It is not an easy call, though the opposing sides of the argument probably think it should be. And it raises long-standing questions about the balance between ethics and humor. Continue reading
Erroll Southers: Right Result, Wrong Reason
Erroll Southers, President Obama’s nominee to head the Transportation Security Administration, withdrew his name today, citing political opposition. His nomination had been held up by Republican Sen. Jim DeMint, who wanted Southers’ assurances that TSA workers wouldn’t be unionized. That’s a legitimate issue, but Southers should have lost his nomination when it became clear that he had lied to Congress about an incident in which he had breached his own agency’s security to do investigative work on his estranged wife’s activities. Continue reading
On Frozen Tongues and the No-Accountability Culture
A Siro, Oklahoma school bus driver, who is also a teacher, leaves a fifth-grade student stuck by the side of the road with her tongue frozen fast to a metal pole. The bus driver tells the girl that she doesn’t have time to help her, and drives away, forcing the girl to free herself by slowly chewing her way off the pole. The school discusses the situation with the driver and others who are charged with transporting the children, and declares the problem solved. The bus driver, the school says, will continue in both her duties.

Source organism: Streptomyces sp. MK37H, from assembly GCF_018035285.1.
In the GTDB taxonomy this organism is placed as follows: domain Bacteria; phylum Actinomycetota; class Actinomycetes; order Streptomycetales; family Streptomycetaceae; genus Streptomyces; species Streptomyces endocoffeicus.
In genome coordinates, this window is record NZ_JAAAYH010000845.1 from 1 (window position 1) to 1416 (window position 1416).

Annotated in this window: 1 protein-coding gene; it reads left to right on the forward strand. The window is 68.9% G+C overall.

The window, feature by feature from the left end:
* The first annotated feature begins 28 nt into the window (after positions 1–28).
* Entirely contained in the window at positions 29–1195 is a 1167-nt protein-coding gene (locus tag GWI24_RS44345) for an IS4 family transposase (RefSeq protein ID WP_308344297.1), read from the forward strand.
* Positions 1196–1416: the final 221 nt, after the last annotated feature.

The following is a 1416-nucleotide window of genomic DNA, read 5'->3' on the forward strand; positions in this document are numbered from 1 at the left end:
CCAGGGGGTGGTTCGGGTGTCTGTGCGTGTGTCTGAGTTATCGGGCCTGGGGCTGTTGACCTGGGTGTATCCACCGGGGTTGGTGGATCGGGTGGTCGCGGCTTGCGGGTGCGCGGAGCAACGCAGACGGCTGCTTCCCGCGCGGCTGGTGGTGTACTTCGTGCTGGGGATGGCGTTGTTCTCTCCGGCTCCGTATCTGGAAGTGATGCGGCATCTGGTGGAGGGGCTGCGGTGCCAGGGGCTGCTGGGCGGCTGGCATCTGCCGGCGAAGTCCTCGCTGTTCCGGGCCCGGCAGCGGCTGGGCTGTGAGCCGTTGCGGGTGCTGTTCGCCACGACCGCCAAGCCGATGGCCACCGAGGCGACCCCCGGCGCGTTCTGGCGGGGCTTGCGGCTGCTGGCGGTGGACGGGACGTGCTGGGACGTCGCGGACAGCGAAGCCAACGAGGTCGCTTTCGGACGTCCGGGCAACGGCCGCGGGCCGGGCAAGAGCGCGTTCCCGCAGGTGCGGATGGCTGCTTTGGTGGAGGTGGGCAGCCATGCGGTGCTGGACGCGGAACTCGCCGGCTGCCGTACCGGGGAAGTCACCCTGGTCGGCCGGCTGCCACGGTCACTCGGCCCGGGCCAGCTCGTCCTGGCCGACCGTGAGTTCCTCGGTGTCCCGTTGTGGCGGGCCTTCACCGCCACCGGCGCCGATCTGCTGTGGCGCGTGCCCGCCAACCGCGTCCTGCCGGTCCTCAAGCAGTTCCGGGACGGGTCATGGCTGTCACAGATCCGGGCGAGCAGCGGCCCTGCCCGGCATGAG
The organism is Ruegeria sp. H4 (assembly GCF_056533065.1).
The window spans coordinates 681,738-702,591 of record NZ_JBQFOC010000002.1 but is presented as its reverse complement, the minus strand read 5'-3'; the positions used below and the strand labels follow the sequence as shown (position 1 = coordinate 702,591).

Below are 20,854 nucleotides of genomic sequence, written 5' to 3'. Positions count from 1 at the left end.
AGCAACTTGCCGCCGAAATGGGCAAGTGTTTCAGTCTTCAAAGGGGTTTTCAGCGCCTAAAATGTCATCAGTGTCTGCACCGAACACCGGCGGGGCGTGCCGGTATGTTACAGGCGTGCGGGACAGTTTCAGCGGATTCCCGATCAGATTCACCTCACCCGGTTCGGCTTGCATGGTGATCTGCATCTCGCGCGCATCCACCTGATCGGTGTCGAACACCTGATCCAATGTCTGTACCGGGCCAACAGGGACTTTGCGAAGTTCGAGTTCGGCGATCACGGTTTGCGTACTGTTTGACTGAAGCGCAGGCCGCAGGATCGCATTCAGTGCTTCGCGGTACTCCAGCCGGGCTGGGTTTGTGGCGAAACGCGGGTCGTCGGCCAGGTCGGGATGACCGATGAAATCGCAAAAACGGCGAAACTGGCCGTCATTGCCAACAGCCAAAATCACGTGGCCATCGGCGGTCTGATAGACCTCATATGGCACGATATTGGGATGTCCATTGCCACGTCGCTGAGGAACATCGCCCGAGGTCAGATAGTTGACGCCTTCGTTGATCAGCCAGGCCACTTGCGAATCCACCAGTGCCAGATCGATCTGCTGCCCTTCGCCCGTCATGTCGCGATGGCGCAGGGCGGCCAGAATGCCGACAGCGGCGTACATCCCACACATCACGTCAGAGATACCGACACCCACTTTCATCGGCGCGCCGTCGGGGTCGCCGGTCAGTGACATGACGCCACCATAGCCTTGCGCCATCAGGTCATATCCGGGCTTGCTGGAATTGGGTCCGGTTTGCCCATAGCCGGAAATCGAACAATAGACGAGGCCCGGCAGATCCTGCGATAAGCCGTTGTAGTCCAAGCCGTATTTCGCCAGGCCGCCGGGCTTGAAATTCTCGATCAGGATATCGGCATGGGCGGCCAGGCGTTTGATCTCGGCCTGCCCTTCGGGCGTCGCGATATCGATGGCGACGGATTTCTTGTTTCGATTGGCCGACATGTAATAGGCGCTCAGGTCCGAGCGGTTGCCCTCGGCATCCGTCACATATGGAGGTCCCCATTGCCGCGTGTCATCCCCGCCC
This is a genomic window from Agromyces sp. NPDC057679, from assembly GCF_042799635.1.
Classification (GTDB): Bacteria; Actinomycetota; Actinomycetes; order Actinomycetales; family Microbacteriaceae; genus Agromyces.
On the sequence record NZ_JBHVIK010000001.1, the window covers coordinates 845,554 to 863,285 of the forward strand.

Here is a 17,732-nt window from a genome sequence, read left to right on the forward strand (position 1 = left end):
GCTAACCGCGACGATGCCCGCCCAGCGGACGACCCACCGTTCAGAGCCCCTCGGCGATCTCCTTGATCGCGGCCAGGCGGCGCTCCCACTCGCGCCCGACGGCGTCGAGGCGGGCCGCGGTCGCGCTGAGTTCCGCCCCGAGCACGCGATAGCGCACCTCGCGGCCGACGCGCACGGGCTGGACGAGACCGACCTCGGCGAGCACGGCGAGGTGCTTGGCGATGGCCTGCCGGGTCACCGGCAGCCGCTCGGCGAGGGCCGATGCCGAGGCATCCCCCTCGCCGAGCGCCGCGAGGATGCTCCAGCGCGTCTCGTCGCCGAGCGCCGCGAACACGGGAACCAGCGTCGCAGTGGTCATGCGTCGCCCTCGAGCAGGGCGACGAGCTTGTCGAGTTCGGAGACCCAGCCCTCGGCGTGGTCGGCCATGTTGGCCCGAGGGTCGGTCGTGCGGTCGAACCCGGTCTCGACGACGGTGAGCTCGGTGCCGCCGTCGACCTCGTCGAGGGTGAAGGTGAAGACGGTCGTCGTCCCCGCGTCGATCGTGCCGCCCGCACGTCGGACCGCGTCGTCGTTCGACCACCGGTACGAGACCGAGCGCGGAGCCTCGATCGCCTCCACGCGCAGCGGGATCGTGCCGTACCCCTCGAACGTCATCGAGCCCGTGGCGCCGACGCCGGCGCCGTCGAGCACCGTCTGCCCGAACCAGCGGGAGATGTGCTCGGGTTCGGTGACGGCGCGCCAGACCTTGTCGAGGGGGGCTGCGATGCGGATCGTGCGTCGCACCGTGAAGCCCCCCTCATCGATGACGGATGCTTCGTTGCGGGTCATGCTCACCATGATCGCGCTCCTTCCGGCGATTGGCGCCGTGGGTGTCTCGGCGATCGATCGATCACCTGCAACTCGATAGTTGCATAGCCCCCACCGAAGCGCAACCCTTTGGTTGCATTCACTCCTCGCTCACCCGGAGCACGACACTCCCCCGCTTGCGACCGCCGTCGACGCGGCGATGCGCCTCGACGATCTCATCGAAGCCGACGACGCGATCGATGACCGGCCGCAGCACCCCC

It is time for everyone to resist the increasing cultural pressure to create an accountability-free society. Continue reading
Michael Steele: G.O.P. Ethics as Usual
It wasn’t George Bush, the Iraq War, John McCain or even the economy that made the GOP a minority party. It was arrogance, corruption and sliminess. The smug Machiavellian tactics of Tom DeLay; the just-look-the-other-way tolerance for the Mark Foleys and the Duke Cunninghams; the hypocrisy of Bill Frist and Ralph Reed; the widespread affection for crooked lobbyists like Jack Abramoff; the Bizarro World ethics of Dick Cheney and Alberto Gonzalez…the bottom line was that you just couldn’t trust these people not to lie, sell favors, abuse their power, or dive head first into conflicts of interest. Continue reading